jump to last post 1-4 of 4 discussions (9 posts)

What method of potty training worked best for your boy?

  1. Mama Kim 8 profile image92
    Mama Kim 8posted 5 years ago

    What method of potty training worked best for your boy?

    My son has some OCDs so having him go naked bottom worked instantly. Granted I didn't even try potty training him until after he turned 2.

  2. ChristinS profile image95
    ChristinSposted 5 years ago

    I wish I knew the answer to this question - when I figure it out with my current little one I"M going to write a book on it wink lol.  He is almost 4 and still refuses.  My oldest son just sort of made up his mind he wanted to do it when the time was right, he was just under 3.  He had lots of oopsies, but I didn't harp on it or get down on him for it and so he felt confident and continued to try.  I think confidence/fear is a big factor in it.  If they feel a sense of accomplishment and supported they will keep doing it once they actually start.

    With my current not so little guy it has been a battle of wills I tell you.  I have tried sticker rewards, potty movies, books, being naked (he'll just pee on the floor) - pullups, regular underpants, ignoring the issue, etc.  Right now we have a calendar and his birthday is in August and we told him you have to go potty by your birthday or your big boy presents are going to be put away until you do.  You can't have a big boy birthday until you are going potty like a big boy.  I am crossing fingers this is going to work.... I'm at the end of ideas and patience lol.

    1. Mama Kim 8 profile image92
      Mama Kim 8posted 5 years agoin reply to this

      Aww don't worry, I'm sure he'll get there. My little brother... well not so little anymore (6ft 15year old) didn't potty train until just after 4 years. I've heard boys are a lot harder than girls to potty train.

  3. calynbana profile image83
    calynbanaposted 5 years ago

    The easiest method of potty training for boys is to have them watch dad, or another comfortable male figure in their life. I know it sounds really awkward to the men but this would be who the boys are looking up to. They want to be them, and they will try to imitate them.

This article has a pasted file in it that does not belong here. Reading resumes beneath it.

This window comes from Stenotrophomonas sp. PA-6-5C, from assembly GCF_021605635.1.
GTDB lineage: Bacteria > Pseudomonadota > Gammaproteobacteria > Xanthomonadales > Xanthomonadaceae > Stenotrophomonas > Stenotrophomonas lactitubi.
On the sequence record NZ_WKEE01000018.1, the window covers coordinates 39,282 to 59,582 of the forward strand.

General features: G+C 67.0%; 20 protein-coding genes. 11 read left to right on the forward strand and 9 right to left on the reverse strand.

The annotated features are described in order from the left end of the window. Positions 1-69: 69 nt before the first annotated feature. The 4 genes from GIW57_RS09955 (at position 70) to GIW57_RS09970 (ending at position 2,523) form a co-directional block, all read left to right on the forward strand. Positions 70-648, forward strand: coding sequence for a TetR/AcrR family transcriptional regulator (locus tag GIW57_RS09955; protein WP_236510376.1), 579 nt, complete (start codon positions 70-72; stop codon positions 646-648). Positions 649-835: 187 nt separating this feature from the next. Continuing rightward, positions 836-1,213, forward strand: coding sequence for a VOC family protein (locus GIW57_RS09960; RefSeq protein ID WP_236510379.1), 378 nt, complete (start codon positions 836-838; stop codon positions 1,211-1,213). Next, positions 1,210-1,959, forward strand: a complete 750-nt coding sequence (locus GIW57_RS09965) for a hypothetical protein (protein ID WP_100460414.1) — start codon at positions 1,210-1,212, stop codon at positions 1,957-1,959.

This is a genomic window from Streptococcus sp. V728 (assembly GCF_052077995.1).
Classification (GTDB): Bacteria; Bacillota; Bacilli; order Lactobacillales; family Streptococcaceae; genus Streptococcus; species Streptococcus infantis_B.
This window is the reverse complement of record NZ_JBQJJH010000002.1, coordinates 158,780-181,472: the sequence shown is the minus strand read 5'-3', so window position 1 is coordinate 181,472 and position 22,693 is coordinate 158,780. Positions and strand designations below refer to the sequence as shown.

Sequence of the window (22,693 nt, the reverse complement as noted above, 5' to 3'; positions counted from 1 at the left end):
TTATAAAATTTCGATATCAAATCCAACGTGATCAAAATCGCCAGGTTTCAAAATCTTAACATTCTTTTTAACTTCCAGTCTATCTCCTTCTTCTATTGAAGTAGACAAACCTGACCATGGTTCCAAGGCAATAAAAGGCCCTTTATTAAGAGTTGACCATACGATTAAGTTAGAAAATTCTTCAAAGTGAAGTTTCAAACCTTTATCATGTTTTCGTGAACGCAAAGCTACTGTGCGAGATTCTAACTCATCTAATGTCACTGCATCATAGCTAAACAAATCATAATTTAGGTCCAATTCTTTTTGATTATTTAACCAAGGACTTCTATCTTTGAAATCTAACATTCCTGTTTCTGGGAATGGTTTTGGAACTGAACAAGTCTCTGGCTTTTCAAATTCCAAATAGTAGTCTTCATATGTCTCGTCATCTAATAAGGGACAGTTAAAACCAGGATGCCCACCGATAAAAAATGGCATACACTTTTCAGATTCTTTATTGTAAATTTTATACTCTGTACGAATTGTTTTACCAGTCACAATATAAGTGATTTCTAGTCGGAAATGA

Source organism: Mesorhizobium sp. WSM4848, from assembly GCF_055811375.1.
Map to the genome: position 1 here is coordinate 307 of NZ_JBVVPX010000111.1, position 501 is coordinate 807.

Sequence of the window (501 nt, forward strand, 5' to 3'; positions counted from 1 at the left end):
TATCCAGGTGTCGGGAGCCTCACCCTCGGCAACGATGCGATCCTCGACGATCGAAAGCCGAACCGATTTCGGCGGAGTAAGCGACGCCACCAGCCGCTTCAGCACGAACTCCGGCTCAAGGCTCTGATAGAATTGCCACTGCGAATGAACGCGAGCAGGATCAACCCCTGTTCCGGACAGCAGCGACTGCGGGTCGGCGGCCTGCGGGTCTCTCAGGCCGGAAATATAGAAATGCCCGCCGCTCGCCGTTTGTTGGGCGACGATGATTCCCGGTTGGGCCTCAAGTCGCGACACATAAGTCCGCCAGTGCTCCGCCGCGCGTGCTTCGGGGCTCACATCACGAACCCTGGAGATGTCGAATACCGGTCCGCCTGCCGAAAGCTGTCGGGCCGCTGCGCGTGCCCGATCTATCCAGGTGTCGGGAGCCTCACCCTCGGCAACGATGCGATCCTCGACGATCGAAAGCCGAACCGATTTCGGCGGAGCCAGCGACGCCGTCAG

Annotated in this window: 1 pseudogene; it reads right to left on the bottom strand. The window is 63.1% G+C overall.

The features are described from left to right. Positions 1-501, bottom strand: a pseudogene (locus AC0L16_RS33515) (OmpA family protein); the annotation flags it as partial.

Try to avoid rewards. Going to the washroom is not supposed to be a big deal, it should be a "good for you" moment. Not a "My child is amazing I must reward this amazing accomplishment" moment. Also when the rewards cease, or is forgotten the child may become very upset, confused, they may refuse to continue the positive behavior or even resort to negative behavior.

    When it comes time for them to learn to differentiate between the times to sit and the times to stand things become more difficult. Explain the process, expect some times where you have to clean up, teach them to tuck, and wait. They will realize on their own faster if you enforce regular toilet trips but do not make the toilet trips into a huge deal.

    I work in a school with kids between 18 months and 5. All of our kids are potty trained (Usually before they turn two). It just took patience, and they learned in about a month or two max. No rewards, no praise, just a simple "You did it!" was sufficient.

    1. Mama Kim 8 profile image92
      Mama Kim 8posted 5 years agoin reply to this

      Kids do get hooked on rewards sometimes! A simple praise worked well enough for us as well.
      I agree with watching dad but I think it works with mom too.

    2. calynbana profile image83
      calynbanaposted 5 years agoin reply to this

      I think watching mom confuses boys. Mom just sits down, boys need to think about sitting or standing, as well as aiming. Seeing a woman do it does not really teach them anything beyond that mom uses a toilet.

    3. Mama Kim 8 profile image92
      Mama Kim 8posted 5 years agoin reply to this

      I haven't taught my boy to stand yet. He's fully out of diapers but sits for everything. My husband and I decided we would introduce standing after he had mastered basic potty training . So I'm sure we'll start that soon.

  4. Steadman11 profile image60
    Steadman11posted 5 years ago

    I went through the same thing Christin did, to an extent. My eldest would have #2 accidents daily, but would ALWAYS go #1 where he was supposed to. We tried many of the same techniques with him and none seemed to work. My youngest is less than 2 years younger and it was coming up time for him to start potty training. It was about 2 months before his 2nd birthday and a few weeks before my oldest's 4th. I showed him what to do, told him to watch his brother and do what he did. (Their father was TDY at the time) He caught on almost immediatly. When my oldest realized that his younger brother was going to do something 'better' than he, the accidents almost immediatly came to a halt. By the time my husband returned 3 weeks later, we were accident free from both of them. So for me, what calynbana said worked....they taught one another.

    For Christin, I tried the whole "take away the birthday" thing, but for us it was telling him he wouldn't be able to start school. I think that worked as well as the competetion. I know people say to only use positive reinforcement, but I am not a believer in that. I think that if you let him know your disappointed, it might work too. Boys love to make mommy happy, and if he see's he's not, then he might try next time. Also, regular potty breaks to get him in the habit. Kids get so excited while playing and forget they need to go. Stop him every hour or so and have him go. And DONT GIVE IN! Have him sit there until he goes. Eventually, he will understand that he HAS to and will do it. It'll happen eventually!

    1. Mama Kim 8 profile image92
      Mama Kim 8posted 5 years agoin reply to this

      I totally agree, using only positive reinforcement with children is silly. They need to know when they do something wrong just as much as when they do something good.